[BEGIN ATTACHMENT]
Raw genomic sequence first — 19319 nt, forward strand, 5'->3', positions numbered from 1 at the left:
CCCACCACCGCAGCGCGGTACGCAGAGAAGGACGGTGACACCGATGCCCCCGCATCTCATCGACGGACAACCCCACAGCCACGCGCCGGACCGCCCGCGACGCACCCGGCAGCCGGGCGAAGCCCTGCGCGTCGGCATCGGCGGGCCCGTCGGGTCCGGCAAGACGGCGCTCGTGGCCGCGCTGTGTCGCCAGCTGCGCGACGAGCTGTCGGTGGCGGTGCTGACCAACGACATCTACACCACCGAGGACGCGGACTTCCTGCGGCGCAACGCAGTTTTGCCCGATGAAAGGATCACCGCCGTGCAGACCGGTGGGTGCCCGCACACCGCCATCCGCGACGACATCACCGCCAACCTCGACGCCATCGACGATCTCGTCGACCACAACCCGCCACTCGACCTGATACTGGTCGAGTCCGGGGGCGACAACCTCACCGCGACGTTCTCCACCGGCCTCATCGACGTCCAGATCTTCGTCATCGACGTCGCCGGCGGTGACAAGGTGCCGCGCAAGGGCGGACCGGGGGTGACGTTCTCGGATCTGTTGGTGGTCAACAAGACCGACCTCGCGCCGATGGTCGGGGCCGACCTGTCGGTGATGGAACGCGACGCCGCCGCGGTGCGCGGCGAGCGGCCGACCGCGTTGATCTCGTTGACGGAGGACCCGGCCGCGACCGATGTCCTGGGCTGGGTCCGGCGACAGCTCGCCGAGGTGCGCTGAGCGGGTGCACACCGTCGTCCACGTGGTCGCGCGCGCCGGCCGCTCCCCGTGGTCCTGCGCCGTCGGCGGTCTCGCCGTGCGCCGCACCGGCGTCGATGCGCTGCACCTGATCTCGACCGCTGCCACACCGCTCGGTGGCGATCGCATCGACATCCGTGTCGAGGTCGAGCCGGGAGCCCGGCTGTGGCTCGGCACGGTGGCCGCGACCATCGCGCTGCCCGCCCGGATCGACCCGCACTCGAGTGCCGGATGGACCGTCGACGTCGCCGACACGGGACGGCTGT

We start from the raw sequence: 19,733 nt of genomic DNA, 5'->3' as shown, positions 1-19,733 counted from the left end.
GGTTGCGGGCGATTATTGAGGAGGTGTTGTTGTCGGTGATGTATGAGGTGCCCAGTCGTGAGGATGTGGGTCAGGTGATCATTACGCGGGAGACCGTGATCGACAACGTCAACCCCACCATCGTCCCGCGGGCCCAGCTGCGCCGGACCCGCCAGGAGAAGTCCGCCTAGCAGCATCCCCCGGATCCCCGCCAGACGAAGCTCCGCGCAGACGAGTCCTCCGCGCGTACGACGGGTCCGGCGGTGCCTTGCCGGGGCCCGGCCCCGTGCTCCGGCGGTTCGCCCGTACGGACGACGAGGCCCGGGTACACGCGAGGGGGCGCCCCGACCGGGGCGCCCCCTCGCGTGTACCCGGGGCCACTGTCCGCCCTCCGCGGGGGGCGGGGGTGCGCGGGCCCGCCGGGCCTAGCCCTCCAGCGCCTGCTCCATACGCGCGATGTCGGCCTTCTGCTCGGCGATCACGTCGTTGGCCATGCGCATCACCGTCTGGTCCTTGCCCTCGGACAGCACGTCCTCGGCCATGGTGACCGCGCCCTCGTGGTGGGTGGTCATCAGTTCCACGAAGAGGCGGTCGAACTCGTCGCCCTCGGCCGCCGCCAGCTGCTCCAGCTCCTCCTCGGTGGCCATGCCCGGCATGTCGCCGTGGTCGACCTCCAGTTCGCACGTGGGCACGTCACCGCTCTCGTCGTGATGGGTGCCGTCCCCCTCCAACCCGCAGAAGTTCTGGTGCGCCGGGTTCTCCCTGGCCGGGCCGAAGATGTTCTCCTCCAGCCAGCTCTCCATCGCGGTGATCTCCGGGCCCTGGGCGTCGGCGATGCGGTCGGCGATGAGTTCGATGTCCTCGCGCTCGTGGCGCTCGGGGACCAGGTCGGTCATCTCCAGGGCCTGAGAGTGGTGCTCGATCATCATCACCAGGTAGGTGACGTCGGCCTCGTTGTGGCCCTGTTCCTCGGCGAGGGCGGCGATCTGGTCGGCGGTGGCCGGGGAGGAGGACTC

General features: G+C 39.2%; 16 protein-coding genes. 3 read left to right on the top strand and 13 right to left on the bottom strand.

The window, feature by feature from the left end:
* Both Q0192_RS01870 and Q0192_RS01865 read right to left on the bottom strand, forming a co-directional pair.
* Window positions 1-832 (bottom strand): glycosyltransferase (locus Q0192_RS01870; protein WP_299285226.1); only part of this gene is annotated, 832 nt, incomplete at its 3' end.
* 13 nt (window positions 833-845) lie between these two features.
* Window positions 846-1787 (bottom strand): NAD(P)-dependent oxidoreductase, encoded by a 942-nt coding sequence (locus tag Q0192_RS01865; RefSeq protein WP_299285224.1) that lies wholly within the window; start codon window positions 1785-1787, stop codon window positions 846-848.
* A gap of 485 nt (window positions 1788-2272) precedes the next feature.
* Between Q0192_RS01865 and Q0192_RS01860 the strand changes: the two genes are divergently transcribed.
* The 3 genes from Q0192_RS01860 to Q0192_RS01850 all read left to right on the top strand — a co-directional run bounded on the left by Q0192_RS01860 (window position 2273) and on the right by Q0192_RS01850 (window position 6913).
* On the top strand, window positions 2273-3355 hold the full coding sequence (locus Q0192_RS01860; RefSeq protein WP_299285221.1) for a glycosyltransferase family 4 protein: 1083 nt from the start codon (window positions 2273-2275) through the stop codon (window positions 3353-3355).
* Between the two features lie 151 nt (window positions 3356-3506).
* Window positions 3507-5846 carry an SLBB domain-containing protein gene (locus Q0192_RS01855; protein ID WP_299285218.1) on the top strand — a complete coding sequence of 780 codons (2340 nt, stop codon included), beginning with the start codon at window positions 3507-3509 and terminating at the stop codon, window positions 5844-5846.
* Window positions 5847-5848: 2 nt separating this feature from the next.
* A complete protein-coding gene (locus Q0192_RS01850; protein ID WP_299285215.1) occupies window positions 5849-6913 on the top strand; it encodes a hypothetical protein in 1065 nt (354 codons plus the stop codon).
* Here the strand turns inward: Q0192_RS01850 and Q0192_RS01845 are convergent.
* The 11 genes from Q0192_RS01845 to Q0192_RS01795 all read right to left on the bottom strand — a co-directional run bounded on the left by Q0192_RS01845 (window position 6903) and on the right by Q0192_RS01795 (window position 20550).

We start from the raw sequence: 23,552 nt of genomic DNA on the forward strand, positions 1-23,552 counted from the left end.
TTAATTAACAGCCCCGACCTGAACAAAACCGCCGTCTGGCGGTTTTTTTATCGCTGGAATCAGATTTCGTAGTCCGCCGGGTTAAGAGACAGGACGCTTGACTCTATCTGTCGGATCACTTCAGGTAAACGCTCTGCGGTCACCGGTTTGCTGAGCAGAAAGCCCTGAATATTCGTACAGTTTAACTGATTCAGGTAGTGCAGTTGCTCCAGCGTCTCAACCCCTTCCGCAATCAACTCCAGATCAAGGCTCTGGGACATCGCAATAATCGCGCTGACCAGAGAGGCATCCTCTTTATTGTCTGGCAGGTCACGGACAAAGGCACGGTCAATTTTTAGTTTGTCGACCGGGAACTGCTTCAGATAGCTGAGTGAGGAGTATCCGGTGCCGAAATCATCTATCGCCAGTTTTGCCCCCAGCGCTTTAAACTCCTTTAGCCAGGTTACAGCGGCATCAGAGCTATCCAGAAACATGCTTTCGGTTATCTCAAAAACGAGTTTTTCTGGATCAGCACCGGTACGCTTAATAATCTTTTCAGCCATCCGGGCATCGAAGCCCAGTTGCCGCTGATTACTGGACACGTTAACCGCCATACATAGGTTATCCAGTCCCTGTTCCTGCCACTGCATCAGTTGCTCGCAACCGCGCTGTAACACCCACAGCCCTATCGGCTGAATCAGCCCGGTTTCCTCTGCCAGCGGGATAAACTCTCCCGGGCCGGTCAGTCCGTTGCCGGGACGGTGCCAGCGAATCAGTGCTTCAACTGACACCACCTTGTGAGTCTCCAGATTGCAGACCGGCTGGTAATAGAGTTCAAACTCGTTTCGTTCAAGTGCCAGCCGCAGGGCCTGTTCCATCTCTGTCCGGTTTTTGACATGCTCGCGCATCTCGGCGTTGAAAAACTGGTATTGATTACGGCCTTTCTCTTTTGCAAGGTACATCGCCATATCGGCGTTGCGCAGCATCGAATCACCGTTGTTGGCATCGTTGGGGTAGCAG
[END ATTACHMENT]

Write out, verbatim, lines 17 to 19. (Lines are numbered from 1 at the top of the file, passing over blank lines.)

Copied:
* Window positions 5847-5848: 2 nt separating this feature from the next.
* A complete protein-coding gene (locus Q0192_RS01850; protein ID WP_299285215.1) occupies window positions 5849-6913 on the top strand; it encodes a hypothetical protein in 1065 nt (354 codons plus the stop codon).
* Here the strand turns inward: Q0192_RS01850 and Q0192_RS01845 are convergent.